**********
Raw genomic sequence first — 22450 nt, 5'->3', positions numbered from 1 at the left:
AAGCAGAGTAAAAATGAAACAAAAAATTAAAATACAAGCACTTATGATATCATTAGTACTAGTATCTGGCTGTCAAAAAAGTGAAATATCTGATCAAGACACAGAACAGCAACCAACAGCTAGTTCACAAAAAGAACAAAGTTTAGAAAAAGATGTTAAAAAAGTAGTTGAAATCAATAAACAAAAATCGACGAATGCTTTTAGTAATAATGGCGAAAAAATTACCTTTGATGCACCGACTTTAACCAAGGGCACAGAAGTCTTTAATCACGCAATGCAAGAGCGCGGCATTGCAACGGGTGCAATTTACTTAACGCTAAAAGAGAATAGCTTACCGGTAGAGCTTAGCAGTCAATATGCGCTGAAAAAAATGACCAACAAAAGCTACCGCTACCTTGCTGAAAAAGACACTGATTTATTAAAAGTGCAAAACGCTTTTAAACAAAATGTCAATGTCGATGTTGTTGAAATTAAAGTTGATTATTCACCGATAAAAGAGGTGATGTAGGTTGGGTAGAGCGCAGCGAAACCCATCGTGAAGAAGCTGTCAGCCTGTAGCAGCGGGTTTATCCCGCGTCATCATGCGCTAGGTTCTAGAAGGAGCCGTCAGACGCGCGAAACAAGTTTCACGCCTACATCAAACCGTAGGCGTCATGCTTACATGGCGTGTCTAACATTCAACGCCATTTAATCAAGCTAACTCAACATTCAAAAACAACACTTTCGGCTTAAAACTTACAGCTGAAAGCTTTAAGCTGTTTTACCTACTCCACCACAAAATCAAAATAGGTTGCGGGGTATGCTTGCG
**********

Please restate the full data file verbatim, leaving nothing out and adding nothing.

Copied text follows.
Raw genomic sequence first — 22450 nt, 5'->3', positions numbered from 1 at the left:
AAGCAGAGTAAAAATGAAACAAAAAATTAAAATACAAGCACTTATGATATCATTAGTACTAGTATCTGGCTGTCAAAAAAGTGAAATATCTGATCAAGACACAGAACAGCAACCAACAGCTAGTTCACAAAAAGAACAAAGTTTAGAAAAAGATGTTAAAAAAGTAGTTGAAATCAATAAACAAAAATCGACGAATGCTTTTAGTAATAATGGCGAAAAAATTACCTTTGATGCACCGACTTTAACCAAGGGCACAGAAGTCTTTAATCACGCAATGCAAGAGCGCGGCATTGCAACGGGTGCAATTTACTTAACGCTAAAAGAGAATAGCTTACCGGTAGAGCTTAGCAGTCAATATGCGCTGAAAAAAATGACCAACAAAAGCTACCGCTACCTTGCTGAAAAAGACACTGATTTATTAAAAGTGCAAAACGCTTTTAAACAAAATGTCAATGTCGATGTTGTTGAAATTAAAGTTGATTATTCACCGATAAAAGAGGTGATGTAGGTTGGGTAGAGCGCAGCGAAACCCATCGTGAAGAAGCTGTCAGCCTGTAGCAGCGGGTTTATCCCGCGTCATCATGCGCTAGGTTCTAGAAGGAGCCGTCAGACGCGCGAAACAAGTTTCACGCCTACATCAAACCGTAGGCGTCATGCTTACATGGCGTGTCTAACATTCAACGCCATTTAATCAAGCTAACTCAACATTCAAAAACAACACTTTCGGCTTAAAACTTACAGCTGAAAGCTTTAAGCTGTTTTACCTACTCCACCACAAAATCAAAATAGGTTGCGGGGTATGCTTGCG